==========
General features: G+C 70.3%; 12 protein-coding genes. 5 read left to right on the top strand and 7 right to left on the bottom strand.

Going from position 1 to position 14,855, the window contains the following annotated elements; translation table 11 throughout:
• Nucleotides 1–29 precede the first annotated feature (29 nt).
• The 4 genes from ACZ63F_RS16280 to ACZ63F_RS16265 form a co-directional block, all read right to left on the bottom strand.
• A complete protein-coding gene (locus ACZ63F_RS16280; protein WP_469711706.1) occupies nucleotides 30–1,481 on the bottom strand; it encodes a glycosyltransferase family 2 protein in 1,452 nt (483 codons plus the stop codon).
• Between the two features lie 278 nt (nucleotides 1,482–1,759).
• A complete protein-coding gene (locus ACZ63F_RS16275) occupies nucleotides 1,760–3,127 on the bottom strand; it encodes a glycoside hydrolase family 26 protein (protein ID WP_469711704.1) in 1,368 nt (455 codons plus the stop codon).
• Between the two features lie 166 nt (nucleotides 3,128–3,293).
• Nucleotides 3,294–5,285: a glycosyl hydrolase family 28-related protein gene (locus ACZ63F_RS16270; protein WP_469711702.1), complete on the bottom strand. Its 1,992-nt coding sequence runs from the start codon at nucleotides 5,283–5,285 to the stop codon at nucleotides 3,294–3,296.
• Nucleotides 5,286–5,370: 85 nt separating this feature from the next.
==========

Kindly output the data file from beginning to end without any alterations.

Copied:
General features: G+C 70.3%; 12 protein-coding genes. 5 read left to right on the top strand and 7 right to left on the bottom strand.

Going from position 1 to position 14,855, the window contains the following annotated elements; translation table 11 throughout:
• Nucleotides 1–29 precede the first annotated feature (29 nt).
• The 4 genes from ACZ63F_RS16280 to ACZ63F_RS16265 form a co-directional block, all read right to left on the bottom strand.
• A complete protein-coding gene (locus ACZ63F_RS16280; protein WP_469711706.1) occupies nucleotides 30–1,481 on the bottom strand; it encodes a glycosyltransferase family 2 protein in 1,452 nt (483 codons plus the stop codon).
• Between the two features lie 278 nt (nucleotides 1,482–1,759).
• A complete protein-coding gene (locus ACZ63F_RS16275) occupies nucleotides 1,760–3,127 on the bottom strand; it encodes a glycoside hydrolase family 26 protein (protein ID WP_469711704.1) in 1,368 nt (455 codons plus the stop codon).
• Between the two features lie 166 nt (nucleotides 3,128–3,293).
• Nucleotides 3,294–5,285: a glycosyl hydrolase family 28-related protein gene (locus ACZ63F_RS16270; protein WP_469711702.1), complete on the bottom strand. Its 1,992-nt coding sequence runs from the start codon at nucleotides 5,283–5,285 to the stop codon at nucleotides 3,294–3,296.
• Nucleotides 5,286–5,370: 85 nt separating this feature from the next.